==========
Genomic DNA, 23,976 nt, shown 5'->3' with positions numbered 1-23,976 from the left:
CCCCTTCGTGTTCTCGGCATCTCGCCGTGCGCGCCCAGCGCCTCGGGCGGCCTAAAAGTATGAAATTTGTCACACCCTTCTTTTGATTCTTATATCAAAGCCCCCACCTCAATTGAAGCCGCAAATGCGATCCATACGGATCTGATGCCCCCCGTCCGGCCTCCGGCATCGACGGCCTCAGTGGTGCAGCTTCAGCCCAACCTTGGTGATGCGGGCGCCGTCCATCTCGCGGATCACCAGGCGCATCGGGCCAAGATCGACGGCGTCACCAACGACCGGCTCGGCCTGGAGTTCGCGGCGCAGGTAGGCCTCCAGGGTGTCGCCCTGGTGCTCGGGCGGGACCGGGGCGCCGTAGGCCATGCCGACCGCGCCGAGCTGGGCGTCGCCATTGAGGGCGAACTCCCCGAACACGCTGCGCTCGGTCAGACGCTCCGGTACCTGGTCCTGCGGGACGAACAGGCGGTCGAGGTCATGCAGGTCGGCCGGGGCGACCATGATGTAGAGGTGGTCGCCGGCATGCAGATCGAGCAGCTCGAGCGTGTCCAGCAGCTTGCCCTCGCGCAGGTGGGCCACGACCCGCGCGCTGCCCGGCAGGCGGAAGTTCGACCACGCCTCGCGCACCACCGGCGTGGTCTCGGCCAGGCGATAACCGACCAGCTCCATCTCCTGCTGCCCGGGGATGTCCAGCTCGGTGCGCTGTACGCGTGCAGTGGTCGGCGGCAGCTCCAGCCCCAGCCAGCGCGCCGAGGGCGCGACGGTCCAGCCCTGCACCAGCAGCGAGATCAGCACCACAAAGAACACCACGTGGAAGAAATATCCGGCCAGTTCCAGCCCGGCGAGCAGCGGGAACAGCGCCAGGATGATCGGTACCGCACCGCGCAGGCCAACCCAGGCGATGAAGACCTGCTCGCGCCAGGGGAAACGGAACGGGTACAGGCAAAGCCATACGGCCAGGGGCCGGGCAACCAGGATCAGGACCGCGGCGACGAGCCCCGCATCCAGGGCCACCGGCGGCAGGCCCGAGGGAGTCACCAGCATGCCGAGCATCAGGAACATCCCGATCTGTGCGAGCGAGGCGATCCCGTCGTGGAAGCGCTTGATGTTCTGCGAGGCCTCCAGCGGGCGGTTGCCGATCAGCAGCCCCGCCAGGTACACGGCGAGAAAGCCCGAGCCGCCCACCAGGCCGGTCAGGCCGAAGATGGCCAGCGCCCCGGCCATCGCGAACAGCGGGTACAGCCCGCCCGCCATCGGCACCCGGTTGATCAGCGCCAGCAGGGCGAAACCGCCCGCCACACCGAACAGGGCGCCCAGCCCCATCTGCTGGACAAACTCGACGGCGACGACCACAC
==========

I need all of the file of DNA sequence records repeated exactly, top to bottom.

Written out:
Genomic DNA, 23,976 nt, shown 5'->3' with positions numbered 1-23,976 from the left:
CCCCTTCGTGTTCTCGGCATCTCGCCGTGCGCGCCCAGCGCCTCGGGCGGCCTAAAAGTATGAAATTTGTCACACCCTTCTTTTGATTCTTATATCAAAGCCCCCACCTCAATTGAAGCCGCAAATGCGATCCATACGGATCTGATGCCCCCCGTCCGGCCTCCGGCATCGACGGCCTCAGTGGTGCAGCTTCAGCCCAACCTTGGTGATGCGGGCGCCGTCCATCTCGCGGATCACCAGGCGCATCGGGCCAAGATCGACGGCGTCACCAACGACCGGCTCGGCCTGGAGTTCGCGGCGCAGGTAGGCCTCCAGGGTGTCGCCCTGGTGCTCGGGCGGGACCGGGGCGCCGTAGGCCATGCCGACCGCGCCGAGCTGGGCGTCGCCATTGAGGGCGAACTCCCCGAACACGCTGCGCTCGGTCAGACGCTCCGGTACCTGGTCCTGCGGGACGAACAGGCGGTCGAGGTCATGCAGGTCGGCCGGGGCGACCATGATGTAGAGGTGGTCGCCGGCATGCAGATCGAGCAGCTCGAGCGTGTCCAGCAGCTTGCCCTCGCGCAGGTGGGCCACGACCCGCGCGCTGCCCGGCAGGCGGAAGTTCGACCACGCCTCGCGCACCACCGGCGTGGTCTCGGCCAGGCGATAACCGACCAGCTCCATCTCCTGCTGCCCGGGGATGTCCAGCTCGGTGCGCTGTACGCGTGCAGTGGTCGGCGGCAGCTCCAGCCCCAGCCAGCGCGCCGAGGGCGCGACGGTCCAGCCCTGCACCAGCAGCGAGATCAGCACCACAAAGAACACCACGTGGAAGAAATATCCGGCCAGTTCCAGCCCGGCGAGCAGCGGGAACAGCGCCAGGATGATCGGTACCGCACCGCGCAGGCCAACCCAGGCGATGAAGACCTGCTCGCGCCAGGGGAAACGGAACGGGTACAGGCAAAGCCATACGGCCAGGGGCCGGGCAACCAGGATCAGGACCGCGGCGACGAGCCCCGCATCCAGGGCCACCGGCGGCAGGCCCGAGGGAGTCACCAGCATGCCGAGCATCAGGAACATCCCGATCTGTGCGAGCGAGGCGATCCCGTCGTGGAAGCGCTTGATGTTCTGCGAGGCCTCCAGCGGGCGGTTGCCGATCAGCAGCCCCGCCAGGTACACGGCGAGAAAGCCCGAGCCGCCCACCAGGCCGGTCAGGCCGAAGATGGCCAGCGCCCCGGCCATCGCGAACAGCGGGTACAGCCCGCCCGCCATCGGCACCCGGTTGATCAGCGCCAGCAGGGCGAAACCGCCCGCCACACCGAACAGGGCGCCCAGCCCCATCTGCTGGACAAACTCGACGGCGACGACCACAC